Now that we've been faffing around with all sorts of bits associated with the engine, it is well about time to make a proper headjump into the matter at hand and take that huge lump of metal apart and see which gremlins lurk inside.
One of the most interesting bits for me was the question: Did everything seal sufficiently when sandblasting. (Spoiler alert: Yes!)
Here you can see where the oil-pressure sender poking in from the outside.
Left side primary gear ...
I can't stress enough how important it is to work cleanly, when you're around engines and even more so to clean every single part. More than once you'll find the true answer why someone sold you that used engine for a good price in the oil-pan. (Not much of an issue in this case as a full strip-down is mandatory anyway for the crank swap.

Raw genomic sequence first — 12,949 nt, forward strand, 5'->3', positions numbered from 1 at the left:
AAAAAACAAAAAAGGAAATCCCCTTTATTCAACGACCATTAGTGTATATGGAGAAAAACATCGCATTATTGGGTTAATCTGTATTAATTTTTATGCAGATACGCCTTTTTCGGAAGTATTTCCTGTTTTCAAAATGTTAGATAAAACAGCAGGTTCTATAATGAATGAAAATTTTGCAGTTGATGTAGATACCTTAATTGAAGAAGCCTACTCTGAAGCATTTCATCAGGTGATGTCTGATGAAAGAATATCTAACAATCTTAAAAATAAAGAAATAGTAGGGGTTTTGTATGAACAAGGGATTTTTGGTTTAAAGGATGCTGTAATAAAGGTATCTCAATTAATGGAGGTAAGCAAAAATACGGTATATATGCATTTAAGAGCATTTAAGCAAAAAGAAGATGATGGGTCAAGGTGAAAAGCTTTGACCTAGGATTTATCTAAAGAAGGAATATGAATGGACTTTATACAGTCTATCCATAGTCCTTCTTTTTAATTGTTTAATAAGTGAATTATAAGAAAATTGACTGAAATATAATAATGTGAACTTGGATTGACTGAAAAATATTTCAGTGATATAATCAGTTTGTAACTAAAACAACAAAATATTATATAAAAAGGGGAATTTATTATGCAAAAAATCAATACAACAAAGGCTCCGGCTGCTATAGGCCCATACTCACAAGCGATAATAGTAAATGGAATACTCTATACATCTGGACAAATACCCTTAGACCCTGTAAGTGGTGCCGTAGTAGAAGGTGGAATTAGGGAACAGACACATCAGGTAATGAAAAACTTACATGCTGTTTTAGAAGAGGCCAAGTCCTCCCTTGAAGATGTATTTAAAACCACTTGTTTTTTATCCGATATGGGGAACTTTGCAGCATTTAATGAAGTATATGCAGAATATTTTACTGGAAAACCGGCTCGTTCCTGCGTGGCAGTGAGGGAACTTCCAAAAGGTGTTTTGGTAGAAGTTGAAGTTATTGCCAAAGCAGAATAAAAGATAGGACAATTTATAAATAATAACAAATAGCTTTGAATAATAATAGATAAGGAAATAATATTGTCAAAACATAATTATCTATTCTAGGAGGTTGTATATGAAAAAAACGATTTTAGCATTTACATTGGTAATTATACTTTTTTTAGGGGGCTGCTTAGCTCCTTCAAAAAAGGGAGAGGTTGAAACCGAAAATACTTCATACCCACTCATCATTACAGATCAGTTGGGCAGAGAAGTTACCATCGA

Last missing pin from the rotor-gear.
These are the three tricky bolts when taking an XV-engine apart.
An impact torque wrench is an invaluable tool, especially when the case bolts haven't been opened in ages.
I've never had one of those covers rust through, but after seeing this one, I am admittedly a bit surprised I haven't until now.
Flip the case over with the right side facing up and there's five more bolts at the very back of the engine waiting for you.
Then it should just be a matter of a gentle twist-of-the-wrist with a large flat-blade screwdriver to split the cases.
Even though that rear most alignment dowel is usually quite rust and can give you a bit of a hard time.
Oh look a circlip. Judging by its size from a gudgeon pin.
More cleaning ahead and one can very nicely see the oil-level-sender unit on the bottom left.
The two center bearings were well and truly shot (a 6305 and a 6204 so not much of a financial issue) and of course the main bearing was due for replacement as well.